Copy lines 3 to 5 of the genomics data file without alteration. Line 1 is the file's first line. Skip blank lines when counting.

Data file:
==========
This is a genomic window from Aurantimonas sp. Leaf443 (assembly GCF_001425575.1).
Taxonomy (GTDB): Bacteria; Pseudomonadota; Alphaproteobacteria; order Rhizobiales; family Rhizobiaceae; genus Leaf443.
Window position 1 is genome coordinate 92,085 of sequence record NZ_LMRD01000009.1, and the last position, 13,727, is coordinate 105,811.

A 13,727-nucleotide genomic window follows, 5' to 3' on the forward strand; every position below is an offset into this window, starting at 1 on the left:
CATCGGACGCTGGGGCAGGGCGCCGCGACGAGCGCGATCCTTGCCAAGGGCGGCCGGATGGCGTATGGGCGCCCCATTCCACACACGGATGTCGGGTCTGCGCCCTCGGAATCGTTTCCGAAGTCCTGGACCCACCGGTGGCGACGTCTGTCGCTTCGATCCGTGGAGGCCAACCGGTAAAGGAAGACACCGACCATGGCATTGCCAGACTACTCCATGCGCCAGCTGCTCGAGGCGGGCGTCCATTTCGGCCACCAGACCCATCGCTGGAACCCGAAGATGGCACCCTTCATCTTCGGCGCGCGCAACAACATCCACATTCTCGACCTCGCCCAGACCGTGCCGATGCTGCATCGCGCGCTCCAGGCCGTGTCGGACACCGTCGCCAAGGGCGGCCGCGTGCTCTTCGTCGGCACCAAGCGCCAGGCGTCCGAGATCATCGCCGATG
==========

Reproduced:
Window position 1 is genome coordinate 92,085 of sequence record NZ_LMRD01000009.1, and the last position, 13,727, is coordinate 105,811.

A 13,727-nucleotide genomic window follows, 5' to 3' on the forward strand; every position below is an offset into this window, starting at 1 on the left:
CATCGGACGCTGGGGCAGGGCGCCGCGACGAGCGCGATCCTTGCCAAGGGCGGCCGGATGGCGTATGGGCGCCCCATTCCACACACGGATGTCGGGTCTGCGCCCTCGGAATCGTTTCCGAAGTCCTGGACCCACCGGTGGCGACGTCTGTCGCTTCGATCCGTGGAGGCCAACCGGTAAAGGAAGACACCGACCATGGCATTGCCAGACTACTCCATGCGCCAGCTGCTCGAGGCGGGCGTCCATTTCGGCCACCAGACCCATCGCTGGAACCCGAAGATGGCACCCTTCATCTTCGGCGCGCGCAACAACATCCACATTCTCGACCTCGCCCAGACCGTGCCGATGCTGCATCGCGCGCTCCAGGCCGTGTCGGACACCGTCGCCAAGGGCGGCCGCGTGCTCTTCGTCGGCACCAAGCGCCAGGCGTCCGAGATCATCGCCGATG